A Tunisian official has blamed climate change for damage to the agricultural sector in the country. The estimated cost is said to be around $71.3 million.

The head of the Tunisian Union for Agriculture and Fisheries, Abdel Majed Al-Zaar, told reporters on Tuesday that only 5 per cent, or $3.5 million, of the damages were compensated. As many as 18 states have suffered damage during the current season alone, he added, a direct result of hurricane strength winds and hailstones, the prevalence of which is being blamed on climate change.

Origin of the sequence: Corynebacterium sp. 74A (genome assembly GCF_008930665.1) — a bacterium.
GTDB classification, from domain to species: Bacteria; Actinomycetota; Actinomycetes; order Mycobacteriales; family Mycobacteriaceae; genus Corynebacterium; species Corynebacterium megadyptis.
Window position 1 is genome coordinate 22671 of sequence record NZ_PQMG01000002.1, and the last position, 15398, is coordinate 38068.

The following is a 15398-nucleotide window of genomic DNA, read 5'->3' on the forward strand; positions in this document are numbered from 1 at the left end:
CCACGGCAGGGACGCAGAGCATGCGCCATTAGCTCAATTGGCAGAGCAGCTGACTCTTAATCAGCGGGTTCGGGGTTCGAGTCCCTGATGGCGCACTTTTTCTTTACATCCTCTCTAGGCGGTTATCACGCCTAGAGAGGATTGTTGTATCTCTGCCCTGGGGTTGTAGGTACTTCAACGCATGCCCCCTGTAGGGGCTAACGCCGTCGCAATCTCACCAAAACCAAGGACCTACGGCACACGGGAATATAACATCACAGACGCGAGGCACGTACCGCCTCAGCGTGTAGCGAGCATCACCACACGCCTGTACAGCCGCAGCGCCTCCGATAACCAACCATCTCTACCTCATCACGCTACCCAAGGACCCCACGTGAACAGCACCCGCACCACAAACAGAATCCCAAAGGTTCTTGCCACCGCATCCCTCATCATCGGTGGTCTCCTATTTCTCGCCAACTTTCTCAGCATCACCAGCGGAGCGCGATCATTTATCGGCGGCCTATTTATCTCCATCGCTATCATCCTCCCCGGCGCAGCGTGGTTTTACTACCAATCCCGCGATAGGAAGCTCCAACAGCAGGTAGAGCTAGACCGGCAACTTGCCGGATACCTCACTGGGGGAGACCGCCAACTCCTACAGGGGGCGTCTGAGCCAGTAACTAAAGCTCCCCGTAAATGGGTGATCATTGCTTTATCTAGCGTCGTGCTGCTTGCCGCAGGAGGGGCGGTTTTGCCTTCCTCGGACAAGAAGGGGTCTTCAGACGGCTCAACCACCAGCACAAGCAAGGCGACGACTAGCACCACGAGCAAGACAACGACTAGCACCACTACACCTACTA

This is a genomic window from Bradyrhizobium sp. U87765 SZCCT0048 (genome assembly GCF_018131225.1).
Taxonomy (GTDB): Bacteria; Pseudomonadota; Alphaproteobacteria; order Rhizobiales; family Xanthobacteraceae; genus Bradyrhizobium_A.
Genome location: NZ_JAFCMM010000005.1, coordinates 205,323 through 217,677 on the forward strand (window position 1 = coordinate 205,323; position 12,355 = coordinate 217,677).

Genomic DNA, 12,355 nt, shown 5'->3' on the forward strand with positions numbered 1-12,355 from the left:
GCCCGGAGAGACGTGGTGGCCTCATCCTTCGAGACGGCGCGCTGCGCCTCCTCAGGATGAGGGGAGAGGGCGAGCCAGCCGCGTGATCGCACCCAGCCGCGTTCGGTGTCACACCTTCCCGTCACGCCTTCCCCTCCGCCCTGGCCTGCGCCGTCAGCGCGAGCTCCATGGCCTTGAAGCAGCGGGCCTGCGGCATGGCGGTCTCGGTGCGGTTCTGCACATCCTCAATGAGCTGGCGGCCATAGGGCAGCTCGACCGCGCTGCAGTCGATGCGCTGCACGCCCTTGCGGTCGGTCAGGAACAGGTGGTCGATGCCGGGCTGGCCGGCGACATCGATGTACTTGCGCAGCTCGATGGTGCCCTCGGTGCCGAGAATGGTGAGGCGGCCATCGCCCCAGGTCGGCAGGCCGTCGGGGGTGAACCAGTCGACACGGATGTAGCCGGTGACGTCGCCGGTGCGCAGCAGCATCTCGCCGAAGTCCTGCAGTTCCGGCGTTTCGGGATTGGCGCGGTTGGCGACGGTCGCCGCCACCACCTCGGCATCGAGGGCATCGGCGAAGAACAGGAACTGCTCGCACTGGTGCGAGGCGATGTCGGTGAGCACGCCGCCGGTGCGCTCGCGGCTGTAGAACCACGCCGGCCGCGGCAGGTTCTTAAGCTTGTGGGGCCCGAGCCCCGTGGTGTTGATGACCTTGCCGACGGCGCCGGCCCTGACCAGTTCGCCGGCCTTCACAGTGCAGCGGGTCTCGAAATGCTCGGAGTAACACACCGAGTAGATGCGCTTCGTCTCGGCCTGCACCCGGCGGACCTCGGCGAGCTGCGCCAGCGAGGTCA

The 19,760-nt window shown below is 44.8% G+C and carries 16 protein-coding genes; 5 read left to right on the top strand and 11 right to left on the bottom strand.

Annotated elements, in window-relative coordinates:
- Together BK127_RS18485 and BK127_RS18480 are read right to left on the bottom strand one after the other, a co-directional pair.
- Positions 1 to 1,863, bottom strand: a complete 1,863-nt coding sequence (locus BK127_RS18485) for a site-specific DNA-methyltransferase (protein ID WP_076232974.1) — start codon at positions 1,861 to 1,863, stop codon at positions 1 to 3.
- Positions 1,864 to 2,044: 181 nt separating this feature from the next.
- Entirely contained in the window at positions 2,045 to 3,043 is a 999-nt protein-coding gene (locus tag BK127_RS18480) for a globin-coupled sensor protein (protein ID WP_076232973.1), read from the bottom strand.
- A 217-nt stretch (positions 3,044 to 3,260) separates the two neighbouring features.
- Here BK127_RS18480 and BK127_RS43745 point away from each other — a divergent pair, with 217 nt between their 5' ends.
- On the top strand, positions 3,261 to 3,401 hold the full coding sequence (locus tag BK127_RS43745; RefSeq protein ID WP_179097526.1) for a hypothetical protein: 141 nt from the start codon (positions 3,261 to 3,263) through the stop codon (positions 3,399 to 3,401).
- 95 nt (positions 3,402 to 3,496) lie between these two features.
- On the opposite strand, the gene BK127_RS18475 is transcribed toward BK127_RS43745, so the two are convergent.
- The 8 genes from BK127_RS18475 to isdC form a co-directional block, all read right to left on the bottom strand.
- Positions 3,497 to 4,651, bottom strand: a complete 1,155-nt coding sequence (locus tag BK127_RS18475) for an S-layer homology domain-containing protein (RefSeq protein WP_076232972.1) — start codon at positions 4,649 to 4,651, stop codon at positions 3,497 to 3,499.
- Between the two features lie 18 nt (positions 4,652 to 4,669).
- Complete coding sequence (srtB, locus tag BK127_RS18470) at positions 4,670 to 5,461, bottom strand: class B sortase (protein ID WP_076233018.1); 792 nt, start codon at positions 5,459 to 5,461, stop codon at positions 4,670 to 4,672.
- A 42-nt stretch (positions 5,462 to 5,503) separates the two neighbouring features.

“Disasters and droughts are the main cause of the farmers’ accumulated debts,” explained Al-Zaar, “which in 2017 amounted to about $423.8 million.”

Last month, the state of Nabeul in Tunisia witnessed floods which killed six people and damaged 1,000 hectares of fruit trees, 250 hectares of potatoes, 100 hectares of strawberries, 550 hectares of vegetables and 200,000 poultry birds.

The union official pointed out that agriculture represents 10 per cent of total investments in the Tunisian economy and 9.7 per cent of the country’s exports.

READ: Tunisia threatened by loss of half of its agricultural lands by 2050 

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